Bil’s rating (out of 5): BB.5
USA, 1952. Warner Bros.. Story and Screenplay by Jack Rose, Melville Shavelson. Cinematography by Wilfred M. Cline. Produced by William Jacobs. Music by Ray Heindorf, Howard Jackson. Production Design by Leo K. Kuter. Costume Design by Leah Rhodes. Film Editing by Irene Morra.
A minor American statesman (Ray Bolger) preparing a US/France-produced cultural festival in Paris accidentally mixes up his memos, sending Ethel Barrymore a work permit for Canada and an unknown chorus girl named Ethel “Dynamite” Jackson (Doris Day) an invitation to represent the nation in the City Of Lights. He apologizes to the young woman for the error, inspiring her anger, but somehow the news hits the media and when he is touted as a genius and true-blue American for choosing an unknown to be the country’s face in a foreign land, he begs her to put aside her frustration and come to Paris anyway.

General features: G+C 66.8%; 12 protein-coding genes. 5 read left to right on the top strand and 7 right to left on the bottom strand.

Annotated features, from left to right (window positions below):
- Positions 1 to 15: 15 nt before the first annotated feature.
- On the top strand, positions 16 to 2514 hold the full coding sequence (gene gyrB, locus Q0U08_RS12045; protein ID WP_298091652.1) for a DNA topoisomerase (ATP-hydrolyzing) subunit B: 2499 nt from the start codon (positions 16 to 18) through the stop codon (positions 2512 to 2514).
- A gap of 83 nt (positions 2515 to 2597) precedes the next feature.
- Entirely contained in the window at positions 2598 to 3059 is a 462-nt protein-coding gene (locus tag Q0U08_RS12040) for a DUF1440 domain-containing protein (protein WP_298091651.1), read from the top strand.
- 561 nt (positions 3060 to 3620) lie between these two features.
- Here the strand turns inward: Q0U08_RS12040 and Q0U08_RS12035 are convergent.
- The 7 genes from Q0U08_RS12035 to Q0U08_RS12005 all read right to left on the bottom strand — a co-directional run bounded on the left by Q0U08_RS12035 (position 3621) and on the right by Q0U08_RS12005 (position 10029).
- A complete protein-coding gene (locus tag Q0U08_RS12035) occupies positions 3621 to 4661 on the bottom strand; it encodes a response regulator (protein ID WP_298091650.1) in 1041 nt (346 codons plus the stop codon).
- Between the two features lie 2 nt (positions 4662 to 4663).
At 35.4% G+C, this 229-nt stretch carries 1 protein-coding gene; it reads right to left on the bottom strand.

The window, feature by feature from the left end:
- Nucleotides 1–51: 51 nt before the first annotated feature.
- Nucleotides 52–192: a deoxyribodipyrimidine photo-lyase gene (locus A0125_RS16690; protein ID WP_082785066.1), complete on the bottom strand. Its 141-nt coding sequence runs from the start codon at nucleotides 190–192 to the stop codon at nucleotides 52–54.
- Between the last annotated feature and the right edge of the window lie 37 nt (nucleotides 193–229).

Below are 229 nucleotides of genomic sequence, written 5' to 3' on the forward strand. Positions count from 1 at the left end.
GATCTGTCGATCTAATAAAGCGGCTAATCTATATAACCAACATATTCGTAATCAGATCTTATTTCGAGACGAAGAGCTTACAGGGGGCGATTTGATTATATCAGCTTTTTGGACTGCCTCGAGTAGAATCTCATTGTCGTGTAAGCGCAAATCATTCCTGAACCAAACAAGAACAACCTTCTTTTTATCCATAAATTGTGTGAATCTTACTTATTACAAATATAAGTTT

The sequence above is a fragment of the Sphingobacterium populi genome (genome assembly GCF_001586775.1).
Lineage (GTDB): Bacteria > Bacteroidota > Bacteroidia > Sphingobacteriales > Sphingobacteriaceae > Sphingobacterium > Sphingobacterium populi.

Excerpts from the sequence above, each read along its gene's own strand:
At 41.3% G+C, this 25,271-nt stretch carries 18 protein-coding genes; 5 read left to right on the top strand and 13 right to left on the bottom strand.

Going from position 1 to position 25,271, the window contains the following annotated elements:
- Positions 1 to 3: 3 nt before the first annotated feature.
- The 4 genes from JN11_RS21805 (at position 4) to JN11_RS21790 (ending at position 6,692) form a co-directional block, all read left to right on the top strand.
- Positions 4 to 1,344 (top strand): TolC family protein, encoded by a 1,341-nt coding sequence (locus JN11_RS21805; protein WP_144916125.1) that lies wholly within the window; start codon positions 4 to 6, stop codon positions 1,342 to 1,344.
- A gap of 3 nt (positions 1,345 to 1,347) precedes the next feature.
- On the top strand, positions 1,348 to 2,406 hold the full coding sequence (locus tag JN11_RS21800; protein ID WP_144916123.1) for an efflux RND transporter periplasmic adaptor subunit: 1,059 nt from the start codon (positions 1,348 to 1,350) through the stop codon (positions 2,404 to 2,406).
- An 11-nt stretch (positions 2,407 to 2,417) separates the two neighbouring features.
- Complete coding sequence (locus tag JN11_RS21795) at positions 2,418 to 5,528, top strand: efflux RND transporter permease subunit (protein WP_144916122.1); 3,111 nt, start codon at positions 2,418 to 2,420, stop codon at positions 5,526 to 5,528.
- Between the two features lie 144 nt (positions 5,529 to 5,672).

This minor entertainment is a typical romantic comedy of its period with all the regular ingredients, including the complicating mix-ups (a bogus marriage in this case), exotic scenery (including a cruise ship) and plenty of singing and dancing, but what makes it the slightest bit worth watching (and for the most part it isn’t) are two things: Day’s ineffable charm and Bolger’s dancing. The two of them have zippo chemistry between them (I don’t know why Hollywood constantly insisted on having women marry their fathers in these movies), and their falling in love seems to be a joke even to them, but they’re both so talented that it’s hard to tear your eyes away.